Busan, South Korea’s second-largest city, confronts a multitude of challenges as it witnesses the decline of traditional manufacturing industries and a lack of knowledge-based industries and high-paying jobs essential for attracting and retaining young people. In response to these pressing issues, the city’s policies have been limited in scope, primarily concentrating on tackling the job opportunity imbalance in the western region of Busan. This article will discuss the current state of Busan’s economy and job market, the consequences of job scarcity on its population, and the necessary changes in its businesses and policies to ensure long-term sustainability and growth.
I. The current state of Busan’s economy and job market
No Busan-based company among the top 100 by revenue in South Korea
Despite its status as a major city, Busan’s economy has struggled to keep up with the rapid growth and development of the capital region. There is a glaring lack of representation among the top 100 companies in South Korea by revenue, with not a single Busan-based company making the list. This absence demonstrates the disparity between Busan and more economically prosperous regions in the country, highlighting the urgent need for the city to attract and retain large businesses capable of generating high-paying jobs and fostering economic growth.
City’s policies targeting young people to work at small and medium-sized enterprises (SMEs)
In an attempt to combat the job opportunity imbalance in the western region of Busan, the city’s policies have focused on encouraging young people to work at SMEs. However, these policies have been limited in scope and impact, primarily offering incentives such as financial rewards for young people who choose to work in these smaller companies. While this approach may help address the immediate issue of youth unemployment, it fails to tackle the root cause of the problem: the lack of stable, high-paying job opportunities that can provide long-term career growth and security.
Local businesses and ecosystems lagging behind counterparts in the capital region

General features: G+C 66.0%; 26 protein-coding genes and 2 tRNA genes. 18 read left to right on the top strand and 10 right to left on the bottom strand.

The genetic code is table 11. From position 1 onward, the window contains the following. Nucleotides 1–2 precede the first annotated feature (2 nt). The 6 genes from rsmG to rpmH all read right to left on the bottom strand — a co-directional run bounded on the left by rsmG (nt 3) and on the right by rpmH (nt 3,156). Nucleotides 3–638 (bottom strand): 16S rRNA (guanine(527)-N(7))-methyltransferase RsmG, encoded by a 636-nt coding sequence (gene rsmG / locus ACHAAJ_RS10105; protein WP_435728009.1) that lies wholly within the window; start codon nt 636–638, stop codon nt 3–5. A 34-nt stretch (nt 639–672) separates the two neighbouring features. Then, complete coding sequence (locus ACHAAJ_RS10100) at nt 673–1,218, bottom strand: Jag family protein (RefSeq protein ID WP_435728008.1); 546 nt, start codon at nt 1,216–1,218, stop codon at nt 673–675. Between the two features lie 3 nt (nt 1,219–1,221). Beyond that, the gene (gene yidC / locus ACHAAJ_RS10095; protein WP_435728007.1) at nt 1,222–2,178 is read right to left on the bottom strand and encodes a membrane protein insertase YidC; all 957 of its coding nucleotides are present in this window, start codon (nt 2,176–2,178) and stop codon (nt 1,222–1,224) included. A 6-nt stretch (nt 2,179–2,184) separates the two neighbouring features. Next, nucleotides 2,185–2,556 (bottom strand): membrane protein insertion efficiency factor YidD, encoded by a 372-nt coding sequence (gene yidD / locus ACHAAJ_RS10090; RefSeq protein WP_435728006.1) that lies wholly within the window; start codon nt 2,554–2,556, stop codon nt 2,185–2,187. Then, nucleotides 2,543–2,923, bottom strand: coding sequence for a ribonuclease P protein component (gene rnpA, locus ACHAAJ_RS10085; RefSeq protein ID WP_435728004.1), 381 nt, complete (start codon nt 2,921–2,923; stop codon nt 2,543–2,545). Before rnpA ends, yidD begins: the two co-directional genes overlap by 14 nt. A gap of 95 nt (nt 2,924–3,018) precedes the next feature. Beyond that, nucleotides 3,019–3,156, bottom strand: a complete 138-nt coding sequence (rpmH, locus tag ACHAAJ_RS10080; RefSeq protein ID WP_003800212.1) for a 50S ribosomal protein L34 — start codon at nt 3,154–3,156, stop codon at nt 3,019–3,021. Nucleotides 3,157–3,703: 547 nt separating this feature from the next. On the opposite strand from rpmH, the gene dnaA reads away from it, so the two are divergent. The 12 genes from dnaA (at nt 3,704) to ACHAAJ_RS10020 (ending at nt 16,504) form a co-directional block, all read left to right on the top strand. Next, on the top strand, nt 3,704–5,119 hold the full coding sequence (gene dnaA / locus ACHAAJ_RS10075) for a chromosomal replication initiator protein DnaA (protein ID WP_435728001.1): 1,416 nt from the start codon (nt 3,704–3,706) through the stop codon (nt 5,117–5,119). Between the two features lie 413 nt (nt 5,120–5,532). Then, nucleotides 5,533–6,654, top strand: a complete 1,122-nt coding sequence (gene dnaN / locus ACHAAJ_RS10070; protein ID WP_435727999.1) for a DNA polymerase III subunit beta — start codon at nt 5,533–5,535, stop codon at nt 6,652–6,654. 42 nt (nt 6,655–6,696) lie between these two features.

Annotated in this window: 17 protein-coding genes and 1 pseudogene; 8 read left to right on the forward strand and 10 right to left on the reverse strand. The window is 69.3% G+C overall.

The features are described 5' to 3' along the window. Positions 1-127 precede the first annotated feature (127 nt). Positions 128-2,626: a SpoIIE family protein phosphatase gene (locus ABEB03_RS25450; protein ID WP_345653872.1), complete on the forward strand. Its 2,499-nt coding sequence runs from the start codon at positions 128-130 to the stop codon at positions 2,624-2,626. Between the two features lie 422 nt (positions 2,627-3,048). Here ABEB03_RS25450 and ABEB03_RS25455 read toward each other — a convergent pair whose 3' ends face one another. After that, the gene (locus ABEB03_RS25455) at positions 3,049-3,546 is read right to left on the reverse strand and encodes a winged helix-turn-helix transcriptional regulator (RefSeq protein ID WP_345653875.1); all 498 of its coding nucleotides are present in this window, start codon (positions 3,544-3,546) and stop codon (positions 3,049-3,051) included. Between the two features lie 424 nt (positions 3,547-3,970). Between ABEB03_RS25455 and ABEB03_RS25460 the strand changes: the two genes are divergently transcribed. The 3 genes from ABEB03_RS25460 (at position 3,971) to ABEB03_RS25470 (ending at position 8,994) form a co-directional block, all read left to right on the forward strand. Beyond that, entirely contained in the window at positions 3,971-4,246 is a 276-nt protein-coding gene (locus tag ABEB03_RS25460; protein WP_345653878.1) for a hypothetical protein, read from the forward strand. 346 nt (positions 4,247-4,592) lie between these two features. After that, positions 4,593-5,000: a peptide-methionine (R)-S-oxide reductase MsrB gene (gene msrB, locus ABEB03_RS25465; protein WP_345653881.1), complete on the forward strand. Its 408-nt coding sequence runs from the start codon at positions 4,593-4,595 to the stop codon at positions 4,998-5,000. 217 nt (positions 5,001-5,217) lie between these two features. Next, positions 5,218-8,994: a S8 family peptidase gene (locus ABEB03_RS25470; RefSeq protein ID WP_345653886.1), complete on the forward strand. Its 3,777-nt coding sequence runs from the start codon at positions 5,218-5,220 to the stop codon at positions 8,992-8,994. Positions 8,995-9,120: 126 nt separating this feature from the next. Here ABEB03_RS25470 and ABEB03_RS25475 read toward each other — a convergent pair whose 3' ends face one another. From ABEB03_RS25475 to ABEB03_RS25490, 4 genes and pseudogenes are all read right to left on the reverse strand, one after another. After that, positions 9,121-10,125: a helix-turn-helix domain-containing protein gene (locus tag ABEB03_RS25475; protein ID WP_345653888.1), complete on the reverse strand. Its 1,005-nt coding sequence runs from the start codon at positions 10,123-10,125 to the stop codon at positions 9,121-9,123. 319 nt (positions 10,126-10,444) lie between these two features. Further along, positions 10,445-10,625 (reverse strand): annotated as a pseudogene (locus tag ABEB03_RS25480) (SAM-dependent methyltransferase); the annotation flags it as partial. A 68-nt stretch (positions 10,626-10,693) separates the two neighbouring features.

The disparity between Busan’s local businesses and those in the capital region is a significant barrier to the city’s economic growth. Job seekers perceive regional SMEs as being 10-20 years behind their counterparts in Seoul and other metropolitan areas, making it difficult for these businesses to attract and retain top talent. This gap is further exacerbated by the limited resources and support available to local businesses, hindering their ability to innovate, grow, and compete on a national and global scale. To reverse this trend, Busan must invest in developing its local business ecosystem and fostering a competitive environment that can drive innovation and create high-paying jobs.
II. The decline of Busan’s traditional manufacturing industries
Failure to foster the development of knowledge-based industries and high-value-added sectors
As Busan’s traditional manufacturing industries continue to decline, the city has faced challenges in adapting to the rapidly changing global economy. One key issue is its failure to foster the development of knowledge-based industries and high-value-added sectors. These industries, which include technology, research and development, and advanced manufacturing, are essential for driving economic growth and creating high-paying jobs in today’s competitive global market. To address this shortcoming, Busan must prioritize investments in education, research, and infrastructure that can help attract and nurture the growth of these cutting-edge industries.
Expansion of food, lodging, and retail sectors